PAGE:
The exhumation and reburial of Richard III began with the discovery of the king's remains within the site of the former Greyfriars Friary Church in Leicester, England, in September 2012. Following extensive anthropological and genetic testing, the remains of Richard III, the last English king killed in battle, were ultimately reinterred at Leicester Cathedral on 26 March 2015.
Richard III, the final ruler of the Plantagenet dynasty, was killed on 22 August 1485 in the Battle of Bosworth Field, the last significant battle of the Wars of the Roses. His body was taken to Greyfriars Friary in Leicester, where it was buried in a crude grave in the friary church. Following the friary's dissolution in 1538 and subsequent demolition, Richard's tomb was lost. An erroneous account arose that Richard's bones had been thrown into the River Soar at the nearby Bow Bridge.
A search for Richard's body began in August 2012, initiated by the Looking for Richard project with the support of the Richard III Society. The archaeological excavation was led by the University of Leicester Archaeological Services, working in partnership with Leicester City Council. On the first day a human skeleton belonging to a man in his thirties was uncovered showing signs of severe injuries. The skeleton, which had several unusual physical features, most notably a severe curvature of the back, was exhumed to allow scientific analysis. Examination showed that the man had probably been killed either by a blow from a large bladed weapon, probably a halberd, which cut off the back of his skull and exposed the brain, or by a sword thrust that penetrated all the way through the brain. Other wounds on the skeleton had probably occurred after death as "humiliation injuries", inflicted as a form of posthumous revenge.
The age of the bones at death matched that of Richard when he was killed; they were dated to about the period of his death and were mostly consistent with physical descriptions of the king. Preliminary DNA analysis showed that mitochondrial DNA extracted from the bones matched that of two matrilineal descendants, one 17th-generation and the other 19th-generation, of Richard's sister Anne of York. Taking these findings into account along with other historical, scientific and archaeological evidence, the University of Leicester announced on 4 February 2013 that it had concluded beyond reasonable doubt that the skeleton was that of Richard III.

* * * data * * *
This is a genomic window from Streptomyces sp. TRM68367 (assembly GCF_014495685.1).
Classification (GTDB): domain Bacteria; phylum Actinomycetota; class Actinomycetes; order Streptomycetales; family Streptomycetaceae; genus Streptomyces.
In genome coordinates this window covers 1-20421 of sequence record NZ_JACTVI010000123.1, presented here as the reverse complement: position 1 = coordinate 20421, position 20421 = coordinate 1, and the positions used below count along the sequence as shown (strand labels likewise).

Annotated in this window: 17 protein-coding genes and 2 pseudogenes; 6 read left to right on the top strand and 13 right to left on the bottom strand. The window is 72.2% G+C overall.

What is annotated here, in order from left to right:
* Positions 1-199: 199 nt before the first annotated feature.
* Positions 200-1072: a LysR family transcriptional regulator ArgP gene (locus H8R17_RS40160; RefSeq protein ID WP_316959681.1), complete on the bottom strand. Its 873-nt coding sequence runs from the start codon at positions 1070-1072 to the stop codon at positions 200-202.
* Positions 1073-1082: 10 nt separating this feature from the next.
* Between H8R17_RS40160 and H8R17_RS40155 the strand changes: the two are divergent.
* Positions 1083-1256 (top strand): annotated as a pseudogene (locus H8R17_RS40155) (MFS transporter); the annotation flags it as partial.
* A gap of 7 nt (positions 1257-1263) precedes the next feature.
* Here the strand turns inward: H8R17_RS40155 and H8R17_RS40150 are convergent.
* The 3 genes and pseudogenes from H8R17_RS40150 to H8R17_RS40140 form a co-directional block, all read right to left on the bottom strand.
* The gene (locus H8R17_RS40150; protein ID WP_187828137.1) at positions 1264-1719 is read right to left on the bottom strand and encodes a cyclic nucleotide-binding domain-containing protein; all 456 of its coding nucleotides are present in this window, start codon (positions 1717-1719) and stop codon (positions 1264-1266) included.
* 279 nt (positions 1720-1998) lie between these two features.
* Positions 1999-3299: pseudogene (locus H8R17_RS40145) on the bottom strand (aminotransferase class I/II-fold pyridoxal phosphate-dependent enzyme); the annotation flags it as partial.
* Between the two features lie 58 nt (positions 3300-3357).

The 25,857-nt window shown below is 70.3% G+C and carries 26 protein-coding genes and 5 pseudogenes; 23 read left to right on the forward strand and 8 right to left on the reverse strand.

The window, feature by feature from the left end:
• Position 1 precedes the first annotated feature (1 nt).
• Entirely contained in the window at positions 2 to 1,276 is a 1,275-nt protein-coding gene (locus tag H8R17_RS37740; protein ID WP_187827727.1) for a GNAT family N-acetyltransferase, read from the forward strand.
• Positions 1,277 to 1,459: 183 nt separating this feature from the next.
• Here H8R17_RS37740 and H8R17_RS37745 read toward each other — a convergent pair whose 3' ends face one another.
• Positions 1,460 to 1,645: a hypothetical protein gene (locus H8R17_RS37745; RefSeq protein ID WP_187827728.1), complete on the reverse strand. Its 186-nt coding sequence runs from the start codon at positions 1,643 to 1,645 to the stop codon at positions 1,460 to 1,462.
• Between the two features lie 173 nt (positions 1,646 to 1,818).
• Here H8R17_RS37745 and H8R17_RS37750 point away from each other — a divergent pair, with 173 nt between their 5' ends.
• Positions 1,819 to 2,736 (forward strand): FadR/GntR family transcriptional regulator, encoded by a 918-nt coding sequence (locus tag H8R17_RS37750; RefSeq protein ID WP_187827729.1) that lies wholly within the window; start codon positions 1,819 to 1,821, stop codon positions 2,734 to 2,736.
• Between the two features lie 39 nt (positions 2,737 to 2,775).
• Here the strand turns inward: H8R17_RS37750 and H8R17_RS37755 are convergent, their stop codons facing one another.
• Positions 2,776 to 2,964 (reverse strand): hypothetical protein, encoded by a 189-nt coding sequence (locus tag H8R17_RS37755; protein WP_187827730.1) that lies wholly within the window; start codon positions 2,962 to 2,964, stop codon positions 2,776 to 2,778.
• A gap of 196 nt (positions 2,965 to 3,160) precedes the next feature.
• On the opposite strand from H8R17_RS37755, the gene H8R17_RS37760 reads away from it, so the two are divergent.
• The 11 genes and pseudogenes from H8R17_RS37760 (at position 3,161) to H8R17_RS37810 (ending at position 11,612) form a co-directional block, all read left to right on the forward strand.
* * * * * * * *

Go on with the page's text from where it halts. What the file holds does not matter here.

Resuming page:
As a condition of being allowed to disinter the skeleton, the archaeologists agreed that, if Richard were found, his remains would be reburied in Leicester Cathedral. A controversy arose as to whether an alternative reburial site, York Minster or Westminster Abbey, would be more suitable. A legal challenge confirmed there were no public law grounds for the courts to be involved in that decision. Reinterment took place in Leicester on 26 March 2015, during a televised memorial service held in the presence of the Archbishop of Canterbury and senior members of other Christian denominations.
Richard was killed fighting Henry Tudor at the Battle of Bosworth in 1485, the last major battle of the Wars of the Roses. The Welsh poet Guto'r Glyn credited Richard's death to Sir Rhys ap Thomas, a Welsh member of Henry's army who was said to have struck the fatal blow. Following his death, Richard's body was stripped naked and taken to Leicester where it was put on public display. The anonymous Ballad of Bosworth Field says that "in Newarke laid was hee, that many a one might looke on him" —almost certainly a reference to the collegiate Church of the Annunciation of Our Lady of the Newarke, a Lancastrian foundation on the outskirts of medieval Leicester. According to the chronicler Polydore Vergil, Henry VII "tarried for two days" in Leicester before leaving for London, and on the same date as Henry's departure—25 August 1485—Richard's body was buried "at the convent of Franciscan monks in Leicester" with "no funeral solemnity". The Warwickshire priest and antiquary John Rous, writing between 1486 and 1491, recorded that Richard had been buried "in the choir of the Friars Minor at Leicester". Although later writers ascribed Richard's burial to other places, the accounts of Vergil and Rous were seen by modern investigators as the most credible.
In 1495, ten years after the burial, Henry VII paid for a marble and alabaster monument to mark Richard's grave. Its cost is recorded in surviving legal papers relating to a dispute over payment showing that two men received payments of £50 and £10.1s, respectively, to make and transport the tomb from Nottingham to Leicester. No first-person descriptions of the tomb survive, but Raphael Holinshed wrote in 1577 (perhaps quoting someone who had seen it in person) that it incorporated "a picture of alabaster representing person". Sir George Buck 40 years later wrote that it was "a fair tomb of mingled colour marble adorned with his image". Buck also recorded the epitaph inscribed on the tomb.